By Hannah Becker, Willow Springs Farm
One of my earliest memories is sitting on an old Paint gelding outside of Memphis, Tennessee. I couldn’t have been more than three or four, but from that moment on I was obsessed with becoming a “cowgirl”. Despite growing up on quarter-acre lots in suburbia, where the only cows I saw were on old Bonanza reruns, my passion to own my own cattle operation never wavered. Completely ignorant of all things agriculture, I knew educating myself would be the first step towards owning my own cattle farm.
At 19, I enthusiastically enrolled as an animal and dairy science student at Mississippi State University. Week one, I was informed by a seasoned Delta farmer and distinguished alum that “people don’t ‘become’ farmers—you have to be born into it.” Discouraged (I was one of the only students not hailing from a multi-generational farm), I was determined to pursue my education and find a way to make my farming dream come true.
As an undergraduate student I began to recognize the immense market potential many “traditional” farmers were overlooking. The agriculture industry seemed oblivious to the inevitable evolution of consumer demands, driven largely by millennials and their purchasing power. Organic and natural products, community supported agriculture (CSA) and reformed animal husbandry techniques, etc. weren’t even on “those old Delta farmers’” radars until the GMO debate began making headlines. The industry was teaming with opportunity.
After I fell in love with a cowboy-turned-army officer, my professional path required several “modifications” to coincide with the demands of my spouse’s war time military service. Confident I could find a way to farm, I opted to invest the time during which my family was at Uncle Sam’s beckon call into completing my masters of business administration (MBA). While my undergraduate education provided me with the knowledge and hands-on experience to competently raise livestock, I recognized that I lacked sufficient business acumen to truly seize the potential of the agriculture industry. First semester, a professor encouraged me to incorporate my farming dreams into the program’s curriculum, drafting the original business plan for what is now known as Willow Springs Farm.
The U.S. Army introduced my family to the great state of Kansas, courtesy of Fort Leavenworth (the military base—not the prison!), and it didn’t take long for us to fall in love with the Flint Hills. We bought a 15-acre, undeveloped property that was covered in so much brush that we were unable to even walk the property lines prior to purchase. Armed with an old chainsaw and Ford truck, we spent the winter clearing the property, installing fences, and building a barn—all with repurposed building materials and a shoestring budget.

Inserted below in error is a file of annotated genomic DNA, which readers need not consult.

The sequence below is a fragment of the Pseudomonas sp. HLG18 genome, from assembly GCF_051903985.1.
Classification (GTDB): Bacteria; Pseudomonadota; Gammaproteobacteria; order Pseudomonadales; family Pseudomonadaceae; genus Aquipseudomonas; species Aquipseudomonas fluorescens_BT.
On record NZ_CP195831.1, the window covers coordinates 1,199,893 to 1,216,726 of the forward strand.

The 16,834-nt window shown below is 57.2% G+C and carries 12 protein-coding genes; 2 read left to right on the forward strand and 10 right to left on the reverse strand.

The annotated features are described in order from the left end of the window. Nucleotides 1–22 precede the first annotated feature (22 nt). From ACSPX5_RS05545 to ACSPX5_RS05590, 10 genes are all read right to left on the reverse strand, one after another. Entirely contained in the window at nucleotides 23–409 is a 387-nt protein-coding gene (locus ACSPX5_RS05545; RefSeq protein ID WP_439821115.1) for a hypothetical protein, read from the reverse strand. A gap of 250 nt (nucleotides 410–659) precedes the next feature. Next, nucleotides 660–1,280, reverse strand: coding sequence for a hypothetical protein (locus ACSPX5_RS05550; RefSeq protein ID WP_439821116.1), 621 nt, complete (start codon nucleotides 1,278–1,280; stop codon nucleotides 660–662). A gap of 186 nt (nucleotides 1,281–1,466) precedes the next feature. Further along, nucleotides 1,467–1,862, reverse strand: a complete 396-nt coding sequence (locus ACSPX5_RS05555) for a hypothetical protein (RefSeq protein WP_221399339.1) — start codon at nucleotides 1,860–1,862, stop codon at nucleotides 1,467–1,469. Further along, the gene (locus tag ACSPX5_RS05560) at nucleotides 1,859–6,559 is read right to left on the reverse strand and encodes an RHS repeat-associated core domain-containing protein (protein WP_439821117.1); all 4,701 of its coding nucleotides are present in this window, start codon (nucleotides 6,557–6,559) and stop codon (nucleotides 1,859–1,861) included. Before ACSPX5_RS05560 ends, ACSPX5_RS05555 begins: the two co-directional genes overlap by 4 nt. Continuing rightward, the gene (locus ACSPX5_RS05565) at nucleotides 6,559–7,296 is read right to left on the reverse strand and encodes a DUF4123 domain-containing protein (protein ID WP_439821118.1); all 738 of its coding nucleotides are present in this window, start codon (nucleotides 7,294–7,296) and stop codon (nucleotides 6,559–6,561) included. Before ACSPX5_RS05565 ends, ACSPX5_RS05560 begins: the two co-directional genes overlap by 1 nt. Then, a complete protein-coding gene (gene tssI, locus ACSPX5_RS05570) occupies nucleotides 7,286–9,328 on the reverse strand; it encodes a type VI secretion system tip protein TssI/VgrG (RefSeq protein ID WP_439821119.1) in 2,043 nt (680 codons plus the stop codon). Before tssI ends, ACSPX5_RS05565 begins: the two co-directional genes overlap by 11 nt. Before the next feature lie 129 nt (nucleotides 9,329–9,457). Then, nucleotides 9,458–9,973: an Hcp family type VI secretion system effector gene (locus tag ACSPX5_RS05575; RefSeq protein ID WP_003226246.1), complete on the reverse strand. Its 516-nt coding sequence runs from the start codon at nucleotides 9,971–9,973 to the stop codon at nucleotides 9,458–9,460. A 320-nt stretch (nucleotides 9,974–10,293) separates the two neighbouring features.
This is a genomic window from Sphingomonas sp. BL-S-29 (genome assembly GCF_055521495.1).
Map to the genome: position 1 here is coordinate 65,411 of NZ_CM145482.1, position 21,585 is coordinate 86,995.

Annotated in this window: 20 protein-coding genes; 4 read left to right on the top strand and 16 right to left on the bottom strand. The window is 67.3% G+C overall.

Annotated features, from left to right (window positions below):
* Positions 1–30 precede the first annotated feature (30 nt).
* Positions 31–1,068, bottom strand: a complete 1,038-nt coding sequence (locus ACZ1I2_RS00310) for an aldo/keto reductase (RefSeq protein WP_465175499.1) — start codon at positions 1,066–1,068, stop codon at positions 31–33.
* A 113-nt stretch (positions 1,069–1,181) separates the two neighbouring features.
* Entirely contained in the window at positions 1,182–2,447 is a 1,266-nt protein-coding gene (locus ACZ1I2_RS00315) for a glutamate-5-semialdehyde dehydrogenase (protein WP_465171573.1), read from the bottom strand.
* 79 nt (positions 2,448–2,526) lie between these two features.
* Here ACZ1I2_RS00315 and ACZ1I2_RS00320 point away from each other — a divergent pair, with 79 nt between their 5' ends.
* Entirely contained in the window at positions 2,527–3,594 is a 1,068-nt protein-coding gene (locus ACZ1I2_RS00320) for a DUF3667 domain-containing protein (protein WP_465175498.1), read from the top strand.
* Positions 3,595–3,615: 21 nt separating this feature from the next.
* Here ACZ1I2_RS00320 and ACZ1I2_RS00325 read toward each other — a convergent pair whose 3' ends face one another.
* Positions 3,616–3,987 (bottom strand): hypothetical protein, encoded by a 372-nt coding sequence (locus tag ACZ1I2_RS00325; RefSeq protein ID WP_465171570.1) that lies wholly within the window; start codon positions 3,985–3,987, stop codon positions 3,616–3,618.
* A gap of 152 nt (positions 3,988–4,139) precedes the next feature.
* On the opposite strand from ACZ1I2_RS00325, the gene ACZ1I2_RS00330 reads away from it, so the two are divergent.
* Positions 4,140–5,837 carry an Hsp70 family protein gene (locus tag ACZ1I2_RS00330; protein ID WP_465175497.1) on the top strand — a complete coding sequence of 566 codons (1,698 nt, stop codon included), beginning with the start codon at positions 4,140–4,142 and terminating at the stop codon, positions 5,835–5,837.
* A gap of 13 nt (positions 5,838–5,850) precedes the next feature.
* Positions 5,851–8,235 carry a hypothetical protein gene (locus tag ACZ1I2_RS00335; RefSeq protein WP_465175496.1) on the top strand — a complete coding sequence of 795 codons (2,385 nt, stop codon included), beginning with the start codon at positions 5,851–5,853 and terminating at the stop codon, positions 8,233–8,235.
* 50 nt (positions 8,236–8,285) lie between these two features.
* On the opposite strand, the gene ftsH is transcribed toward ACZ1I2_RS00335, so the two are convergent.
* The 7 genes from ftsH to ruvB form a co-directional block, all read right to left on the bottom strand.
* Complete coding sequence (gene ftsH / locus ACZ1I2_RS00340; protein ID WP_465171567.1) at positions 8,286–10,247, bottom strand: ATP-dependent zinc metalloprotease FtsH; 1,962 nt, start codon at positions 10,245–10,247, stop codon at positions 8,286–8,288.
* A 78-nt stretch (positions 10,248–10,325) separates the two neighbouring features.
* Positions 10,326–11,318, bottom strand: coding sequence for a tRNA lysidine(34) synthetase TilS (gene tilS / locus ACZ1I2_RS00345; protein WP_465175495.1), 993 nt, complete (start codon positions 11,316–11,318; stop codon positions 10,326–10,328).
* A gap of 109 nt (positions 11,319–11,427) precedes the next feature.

Today, I work two jobs—marketing consultant and adjunct instructor—in addition to farming. My husband left active duty to pursue his own entrepreneurial dreams, and he is working hard to grow his own bootstrapped business. Due to limited resources, my husband and I trade “free labor” between our two startups. I manage his company’s marketing and PR campaigns while he helps me clear brush and fence the next pasture.
Things can get a little hairy; we’re certainly not strangers to 20+ hour days and seven-day work weeks. I wouldn’t have to work this hard if I didn’t have student loans, nor would I have so little to show in terms of the size of my business if I wasn’t saddled with hefty payments on my education.
If Congress ignores young farmer’s pleas to add farming to the Public Service Loan Forgiveness Program, they would inadvertently encourage aspiring agriculture professionals to forgo higher education. A recent high school graduate I was speaking to commented on how much he admired my innovative marketing strategies and business skills; however, aware of my inability to secure outside financing (due to student loans), he stated he was skipping college so that he’d be able to receive funding to farm. Do we really want the professionals responsible for feeding our nation to have minimal educations?
It’s my hope that elected officials will recognize how essential farmers are and how important it is to the agriculture industry that they receive the education and experience they need. Until then, I’ll continue to juggle my multiple responsibilities and reinvest every extra dime into my farm until it has grown into the thousand-head herd I’ve dreamed of since the age of four.
In the words a fellow cattleman (and U.S. President), Theodore Roosevelt, “Nothing worth having was ever achieved without effort. “
Well, this farm will be worth it!